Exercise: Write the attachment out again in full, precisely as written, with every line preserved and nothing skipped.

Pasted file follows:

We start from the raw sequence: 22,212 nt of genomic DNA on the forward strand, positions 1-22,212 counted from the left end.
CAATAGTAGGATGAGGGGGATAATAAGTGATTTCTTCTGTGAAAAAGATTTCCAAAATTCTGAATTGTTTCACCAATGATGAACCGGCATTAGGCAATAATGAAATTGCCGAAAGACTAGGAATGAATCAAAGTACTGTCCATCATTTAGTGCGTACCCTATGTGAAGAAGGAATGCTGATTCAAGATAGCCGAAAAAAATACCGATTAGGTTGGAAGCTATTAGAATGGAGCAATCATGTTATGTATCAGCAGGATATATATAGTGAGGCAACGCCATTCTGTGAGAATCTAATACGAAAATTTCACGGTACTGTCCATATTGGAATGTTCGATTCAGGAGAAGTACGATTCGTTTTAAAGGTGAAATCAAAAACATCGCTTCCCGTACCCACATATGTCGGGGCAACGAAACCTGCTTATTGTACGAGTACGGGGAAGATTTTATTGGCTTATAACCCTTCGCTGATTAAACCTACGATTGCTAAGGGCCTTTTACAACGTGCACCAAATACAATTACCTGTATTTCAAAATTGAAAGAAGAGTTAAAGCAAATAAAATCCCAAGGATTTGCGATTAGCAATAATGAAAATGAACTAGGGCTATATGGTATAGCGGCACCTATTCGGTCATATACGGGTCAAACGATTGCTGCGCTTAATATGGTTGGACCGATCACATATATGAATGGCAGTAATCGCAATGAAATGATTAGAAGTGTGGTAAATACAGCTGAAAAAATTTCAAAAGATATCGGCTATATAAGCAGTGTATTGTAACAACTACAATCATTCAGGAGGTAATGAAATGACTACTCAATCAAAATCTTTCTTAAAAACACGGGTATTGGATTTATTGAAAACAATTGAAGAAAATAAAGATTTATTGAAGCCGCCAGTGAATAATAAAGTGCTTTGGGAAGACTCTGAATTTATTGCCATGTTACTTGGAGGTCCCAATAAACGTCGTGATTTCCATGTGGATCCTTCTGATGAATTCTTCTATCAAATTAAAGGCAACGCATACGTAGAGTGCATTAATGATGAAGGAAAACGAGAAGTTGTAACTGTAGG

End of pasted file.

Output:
We start from the raw sequence: 22,212 nt of genomic DNA on the forward strand, positions 1-22,212 counted from the left end.
CAATAGTAGGATGAGGGGGATAATAAGTGATTTCTTCTGTGAAAAAGATTTCCAAAATTCTGAATTGTTTCACCAATGATGAACCGGCATTAGGCAATAATGAAATTGCCGAAAGACTAGGAATGAATCAAAGTACTGTCCATCATTTAGTGCGTACCCTATGTGAAGAAGGAATGCTGATTCAAGATAGCCGAAAAAAATACCGATTAGGTTGGAAGCTATTAGAATGGAGCAATCATGTTATGTATCAGCAGGATATATATAGTGAGGCAACGCCATTCTGTGAGAATCTAATACGAAAATTTCACGGTACTGTCCATATTGGAATGTTCGATTCAGGAGAAGTACGATTCGTTTTAAAGGTGAAATCAAAAACATCGCTTCCCGTACCCACATATGTCGGGGCAACGAAACCTGCTTATTGTACGAGTACGGGGAAGATTTTATTGGCTTATAACCCTTCGCTGATTAAACCTACGATTGCTAAGGGCCTTTTACAACGTGCACCAAATACAATTACCTGTATTTCAAAATTGAAAGAAGAGTTAAAGCAAATAAAATCCCAAGGATTTGCGATTAGCAATAATGAAAATGAACTAGGGCTATATGGTATAGCGGCACCTATTCGGTCATATACGGGTCAAACGATTGCTGCGCTTAATATGGTTGGACCGATCACATATATGAATGGCAGTAATCGCAATGAAATGATTAGAAGTGTGGTAAATACAGCTGAAAAAATTTCAAAAGATATCGGCTATATAAGCAGTGTATTGTAACAACTACAATCATTCAGGAGGTAATGAAATGACTACTCAATCAAAATCTTTCTTAAAAACACGGGTATTGGATTTATTGAAAACAATTGAAGAAAATAAAGATTTATTGAAGCCGCCAGTGAATAATAAAGTGCTTTGGGAAGACTCTGAATTTATTGCCATGTTACTTGGAGGTCCCAATAAACGTCGTGATTTCCATGTGGATCCTTCTGATGAATTCTTCTATCAAATTAAAGGCAACGCATACGTAGAGTGCATTAATGATGAAGGAAAACGAGAAGTTGTAACTGTAGG